A Fundamentally Good Man

Some disparaging remarks that Meryl Streep made about Walt Disney in 2014, spouting the typical load of nonsense that is brought up periodically without any context to back it up, have been making the rounds on the Internet again. If there is one person whose life I’ve researched and studied, it’s Walt Disney. I’ve spent the last two years listening to audio books and history-based podcasts during my commute and watching documentaries about him in my spare time. I know all the rumors, and I know they are unsupported by Walt’s actual actions.

 

Walt Disney was a product of the early 20th century, and his life is best viewed in that context. But even when you do that, you see that Walt himself was really rather progressive in many ways.

 

The “gender bigotry” claim often rests on a letter that Walt penned in 1938, in which he says “women do not do creative work [at the Studios].”  I will counter that letter with this quote by him: “If a woman can do the work as well, she is worth as much as a man. The girl artists have the right to expect the same chances for advancement as men, and I honestly believe they may eventually contribute something to this business that men never would or could.”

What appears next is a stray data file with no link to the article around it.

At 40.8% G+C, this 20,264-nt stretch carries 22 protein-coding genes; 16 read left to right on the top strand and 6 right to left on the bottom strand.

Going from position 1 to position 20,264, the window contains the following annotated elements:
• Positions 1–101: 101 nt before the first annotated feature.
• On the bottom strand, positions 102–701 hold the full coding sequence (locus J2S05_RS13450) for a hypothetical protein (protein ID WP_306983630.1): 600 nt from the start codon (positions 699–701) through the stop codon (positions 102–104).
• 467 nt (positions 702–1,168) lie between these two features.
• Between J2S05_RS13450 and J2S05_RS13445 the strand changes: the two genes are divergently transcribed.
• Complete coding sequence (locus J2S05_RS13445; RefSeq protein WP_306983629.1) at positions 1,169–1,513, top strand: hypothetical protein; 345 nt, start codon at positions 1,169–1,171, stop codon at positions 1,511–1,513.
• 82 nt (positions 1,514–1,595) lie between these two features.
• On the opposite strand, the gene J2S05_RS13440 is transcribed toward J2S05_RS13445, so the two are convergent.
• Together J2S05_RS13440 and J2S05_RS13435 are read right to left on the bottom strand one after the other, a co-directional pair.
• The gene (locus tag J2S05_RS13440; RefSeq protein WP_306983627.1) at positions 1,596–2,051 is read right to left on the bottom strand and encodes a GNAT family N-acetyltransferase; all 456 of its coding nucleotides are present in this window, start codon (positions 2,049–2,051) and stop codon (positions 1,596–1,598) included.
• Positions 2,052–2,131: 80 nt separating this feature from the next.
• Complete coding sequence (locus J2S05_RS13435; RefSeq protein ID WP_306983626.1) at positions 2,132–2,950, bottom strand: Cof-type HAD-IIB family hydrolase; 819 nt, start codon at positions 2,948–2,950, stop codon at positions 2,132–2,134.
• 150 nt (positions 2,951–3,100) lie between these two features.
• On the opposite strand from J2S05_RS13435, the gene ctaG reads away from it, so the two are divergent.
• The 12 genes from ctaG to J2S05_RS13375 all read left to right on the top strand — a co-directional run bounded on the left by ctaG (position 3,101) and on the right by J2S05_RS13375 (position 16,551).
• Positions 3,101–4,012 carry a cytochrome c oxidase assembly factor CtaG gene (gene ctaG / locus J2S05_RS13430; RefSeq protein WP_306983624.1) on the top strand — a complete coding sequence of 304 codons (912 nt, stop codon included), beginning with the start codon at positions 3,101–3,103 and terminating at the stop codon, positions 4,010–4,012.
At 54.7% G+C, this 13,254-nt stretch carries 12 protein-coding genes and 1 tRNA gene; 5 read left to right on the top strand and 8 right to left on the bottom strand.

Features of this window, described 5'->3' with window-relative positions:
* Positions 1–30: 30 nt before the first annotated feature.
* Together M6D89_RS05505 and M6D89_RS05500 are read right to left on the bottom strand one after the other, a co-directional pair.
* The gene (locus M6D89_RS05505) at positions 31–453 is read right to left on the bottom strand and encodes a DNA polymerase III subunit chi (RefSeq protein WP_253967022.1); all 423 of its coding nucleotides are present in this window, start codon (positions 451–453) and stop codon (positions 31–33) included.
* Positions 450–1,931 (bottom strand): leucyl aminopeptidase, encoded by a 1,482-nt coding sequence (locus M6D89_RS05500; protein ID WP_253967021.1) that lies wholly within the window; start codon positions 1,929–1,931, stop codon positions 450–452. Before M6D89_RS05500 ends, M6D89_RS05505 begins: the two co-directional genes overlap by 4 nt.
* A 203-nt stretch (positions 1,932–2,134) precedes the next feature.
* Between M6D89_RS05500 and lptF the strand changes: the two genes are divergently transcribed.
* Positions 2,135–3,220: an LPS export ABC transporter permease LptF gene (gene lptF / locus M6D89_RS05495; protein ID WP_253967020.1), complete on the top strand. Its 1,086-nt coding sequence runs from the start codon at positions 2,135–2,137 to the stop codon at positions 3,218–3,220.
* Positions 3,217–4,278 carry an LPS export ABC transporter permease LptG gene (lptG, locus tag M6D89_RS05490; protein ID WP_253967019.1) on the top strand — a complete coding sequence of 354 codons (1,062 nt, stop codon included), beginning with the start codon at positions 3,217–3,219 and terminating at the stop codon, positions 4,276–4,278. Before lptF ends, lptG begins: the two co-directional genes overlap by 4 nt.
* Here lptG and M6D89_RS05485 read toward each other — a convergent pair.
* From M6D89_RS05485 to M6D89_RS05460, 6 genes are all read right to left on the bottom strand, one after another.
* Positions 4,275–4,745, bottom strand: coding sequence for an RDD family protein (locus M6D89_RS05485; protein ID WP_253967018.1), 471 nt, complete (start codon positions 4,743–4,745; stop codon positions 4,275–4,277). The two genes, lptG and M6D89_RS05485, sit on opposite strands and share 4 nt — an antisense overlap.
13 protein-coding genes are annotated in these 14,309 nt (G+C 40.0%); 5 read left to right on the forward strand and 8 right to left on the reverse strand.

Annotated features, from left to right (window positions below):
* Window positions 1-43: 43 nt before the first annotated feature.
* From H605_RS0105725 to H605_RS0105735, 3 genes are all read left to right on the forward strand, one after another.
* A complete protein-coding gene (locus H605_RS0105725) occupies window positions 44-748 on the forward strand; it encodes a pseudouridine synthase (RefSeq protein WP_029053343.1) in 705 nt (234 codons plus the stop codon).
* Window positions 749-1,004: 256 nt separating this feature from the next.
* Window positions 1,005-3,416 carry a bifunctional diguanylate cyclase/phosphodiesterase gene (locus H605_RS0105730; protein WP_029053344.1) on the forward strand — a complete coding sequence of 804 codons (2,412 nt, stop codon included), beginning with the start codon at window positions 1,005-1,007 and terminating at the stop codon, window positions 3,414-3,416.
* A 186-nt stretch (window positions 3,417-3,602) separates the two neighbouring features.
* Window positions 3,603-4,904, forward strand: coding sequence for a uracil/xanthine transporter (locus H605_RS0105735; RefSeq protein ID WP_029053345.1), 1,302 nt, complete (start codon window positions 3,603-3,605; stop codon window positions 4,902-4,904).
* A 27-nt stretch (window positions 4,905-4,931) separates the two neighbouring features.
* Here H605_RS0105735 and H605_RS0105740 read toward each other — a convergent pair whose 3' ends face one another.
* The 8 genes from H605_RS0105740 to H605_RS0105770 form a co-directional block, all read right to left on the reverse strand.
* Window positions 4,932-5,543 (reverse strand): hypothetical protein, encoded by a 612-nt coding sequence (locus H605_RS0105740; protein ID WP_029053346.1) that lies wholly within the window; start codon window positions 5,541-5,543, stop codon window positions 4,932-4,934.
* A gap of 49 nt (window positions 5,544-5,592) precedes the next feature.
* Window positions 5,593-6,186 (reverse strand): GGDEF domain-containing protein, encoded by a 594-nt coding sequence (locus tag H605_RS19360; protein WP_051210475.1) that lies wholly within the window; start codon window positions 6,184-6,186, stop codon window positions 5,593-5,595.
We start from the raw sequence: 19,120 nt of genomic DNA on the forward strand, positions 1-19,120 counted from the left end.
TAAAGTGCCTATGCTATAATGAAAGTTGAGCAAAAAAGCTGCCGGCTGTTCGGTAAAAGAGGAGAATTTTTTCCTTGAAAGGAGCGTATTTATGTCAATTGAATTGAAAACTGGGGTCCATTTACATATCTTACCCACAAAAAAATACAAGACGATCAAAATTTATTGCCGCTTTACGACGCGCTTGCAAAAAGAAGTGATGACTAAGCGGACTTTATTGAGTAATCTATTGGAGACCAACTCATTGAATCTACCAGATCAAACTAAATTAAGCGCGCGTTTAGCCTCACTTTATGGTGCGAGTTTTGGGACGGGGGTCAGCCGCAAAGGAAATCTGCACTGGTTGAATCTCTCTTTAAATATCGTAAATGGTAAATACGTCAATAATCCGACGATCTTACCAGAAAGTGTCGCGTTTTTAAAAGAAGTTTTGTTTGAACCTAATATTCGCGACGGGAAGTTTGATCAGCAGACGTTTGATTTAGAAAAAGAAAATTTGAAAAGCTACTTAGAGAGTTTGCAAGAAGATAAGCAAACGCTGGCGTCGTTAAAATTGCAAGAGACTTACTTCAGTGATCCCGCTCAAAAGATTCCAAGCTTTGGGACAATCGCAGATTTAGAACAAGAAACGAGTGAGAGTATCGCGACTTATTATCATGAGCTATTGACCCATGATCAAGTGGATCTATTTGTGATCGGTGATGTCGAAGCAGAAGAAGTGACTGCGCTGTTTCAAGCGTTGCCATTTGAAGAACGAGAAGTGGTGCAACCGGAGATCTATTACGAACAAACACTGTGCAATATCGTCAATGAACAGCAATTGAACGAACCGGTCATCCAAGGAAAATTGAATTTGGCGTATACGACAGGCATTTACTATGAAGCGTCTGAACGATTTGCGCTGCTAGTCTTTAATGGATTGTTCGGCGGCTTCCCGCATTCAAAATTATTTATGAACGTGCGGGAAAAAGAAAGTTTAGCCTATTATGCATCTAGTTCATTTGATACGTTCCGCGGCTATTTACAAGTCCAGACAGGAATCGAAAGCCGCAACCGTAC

History shows that Walt hired many women who did much more than the “ink and paint” department alluded to in the memo on which people hang the sexist tag. Here’s a brief list of some of the women he hired who played key roles in some of the most beloved animated films ever made and in creating Disneyland.

  • Bianca Majolie — story department (quite a prestigious area to work, by the way);
  • Sylvia Moberly-Holland — story department;
  • Retta Scott — animator (Bambi, Fantasia, Dumbo, etc.);
  • Mary Blair — animator and one of the most influential artists in Disney history (Three Caballeros, Cinderella, Alice in Wonderland, Peter Pan, and the entire “It’s a Small World” attraction);
  • Retta Davidson — animator (Fox and the Hound, The Great Mouse Detective);
  • Harriet Burns — Imagineer (she helped create Disneyland and many of the rides you love).